Knee pain is a common problem, accounting for 1.9 million visits to primary care practitioners and 1 million visits to emergency departments annually. By following a systematic approach in evaluating knee pain (which includes obtaining a thorough and directed history), focusing on specific questions, using the physical examination (sometimes with the assistance of diagnostic studies), and understanding knee anatomy (Figure 12–1), physicians are able to make the correct diagnosis and formulate an appropriate therapeutic strategy.
Functional anatomy of the knee.
The first step in the evaluation of knee pain is a thorough history that includes the core elements outlined in Table 12–1. While obtaining a history, the following key questions should be addressed:
- Has there been an acute injury?
- Is a joint effusion present?
- Is there evidence of osteoarthritis?
- Are there mechanical symptoms?
- Is there evidence of systemic disease?
Table 12–1. Knee Pain: Core Elements of the History. |Favorite Table|Download (.pdf)
Table 12–1. Knee Pain: Core Elements of the History.
- Age and sex of the patient
- Circumstances of the onset of pain
- Exacerbating and alleviating factors
- Presence of swelling and warmth
- Loss of range of motion
- Loss of function – inability to bear weight
- Presence of mechanical symptoms (locking/catching, instability)
- Duration of stiffness when arising in the morning or after inactivity
- Localization of symptoms to specific regions of the knee (ie, anterior, posterior, medial, or lateral)
- Involvement of other joints
- Presence of systemic symptoms
The answers to these questions help the clinician narrow the differential diagnosis and formulate a strategy for a directed work-up of the knee pain.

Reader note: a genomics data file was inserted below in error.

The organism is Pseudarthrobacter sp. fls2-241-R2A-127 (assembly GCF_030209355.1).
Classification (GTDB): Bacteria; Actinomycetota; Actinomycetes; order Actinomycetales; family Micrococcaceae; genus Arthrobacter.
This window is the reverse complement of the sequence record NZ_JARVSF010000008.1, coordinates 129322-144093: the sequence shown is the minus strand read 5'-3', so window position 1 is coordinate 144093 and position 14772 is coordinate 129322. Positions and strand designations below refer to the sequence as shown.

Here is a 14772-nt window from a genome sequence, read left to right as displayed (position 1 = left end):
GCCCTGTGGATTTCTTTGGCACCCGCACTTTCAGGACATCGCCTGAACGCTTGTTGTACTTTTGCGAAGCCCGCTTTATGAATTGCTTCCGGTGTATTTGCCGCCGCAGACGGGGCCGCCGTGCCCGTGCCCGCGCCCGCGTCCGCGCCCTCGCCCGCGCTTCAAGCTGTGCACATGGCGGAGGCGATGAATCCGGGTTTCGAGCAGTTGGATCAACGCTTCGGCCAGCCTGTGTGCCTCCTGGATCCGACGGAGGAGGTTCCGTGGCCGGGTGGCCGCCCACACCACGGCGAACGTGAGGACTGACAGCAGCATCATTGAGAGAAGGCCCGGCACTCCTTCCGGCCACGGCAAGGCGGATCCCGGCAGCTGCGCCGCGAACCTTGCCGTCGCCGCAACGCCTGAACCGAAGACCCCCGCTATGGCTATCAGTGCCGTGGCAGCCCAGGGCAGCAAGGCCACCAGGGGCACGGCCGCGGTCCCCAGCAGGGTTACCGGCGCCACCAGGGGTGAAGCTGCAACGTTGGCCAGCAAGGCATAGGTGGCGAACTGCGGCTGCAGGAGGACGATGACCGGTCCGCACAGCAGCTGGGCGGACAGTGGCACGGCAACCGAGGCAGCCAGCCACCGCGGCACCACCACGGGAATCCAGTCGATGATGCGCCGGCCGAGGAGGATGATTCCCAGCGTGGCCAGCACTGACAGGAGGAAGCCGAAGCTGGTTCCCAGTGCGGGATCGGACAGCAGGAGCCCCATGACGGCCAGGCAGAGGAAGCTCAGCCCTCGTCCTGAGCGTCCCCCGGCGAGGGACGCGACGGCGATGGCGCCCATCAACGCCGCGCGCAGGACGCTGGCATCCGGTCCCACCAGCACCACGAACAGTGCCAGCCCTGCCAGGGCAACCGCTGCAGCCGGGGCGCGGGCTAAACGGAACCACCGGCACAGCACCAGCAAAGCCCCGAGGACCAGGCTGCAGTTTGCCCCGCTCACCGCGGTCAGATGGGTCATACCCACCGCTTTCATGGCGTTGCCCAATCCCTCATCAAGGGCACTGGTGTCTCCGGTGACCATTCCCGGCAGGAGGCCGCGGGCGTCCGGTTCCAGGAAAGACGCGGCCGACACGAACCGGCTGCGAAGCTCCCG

The history should also determine whether the pain is localized to a specific region of the knee, which also can be a helpful guide to the cause of symptoms. The examiner should take into account the age and sex of the patient, both of which can influence the differential diagnosis. Finally, the clinician should bear in mind that pain can be referred to the knee from other sites, most notably the ipsilateral hip. Every patient with knee pain should have a careful examination of the hip.
General Approach to the Physical Examination
The general physical examination has 5 major components: observation of stance and gait, range of motion, palpation, examination for a knee effusion, and stability tests. After completing these general examinations and considering the patient’s history, the clinician can generate a differential diagnosis and focus the work-up accordingly (see specific injuries and conditions below).
Observation of Stance and Gait
Physical examination should start with observation of stance and gait. Can the patient bear weight on the affected leg? Is there a limp? Attention should be paid to medial or lateral translation ...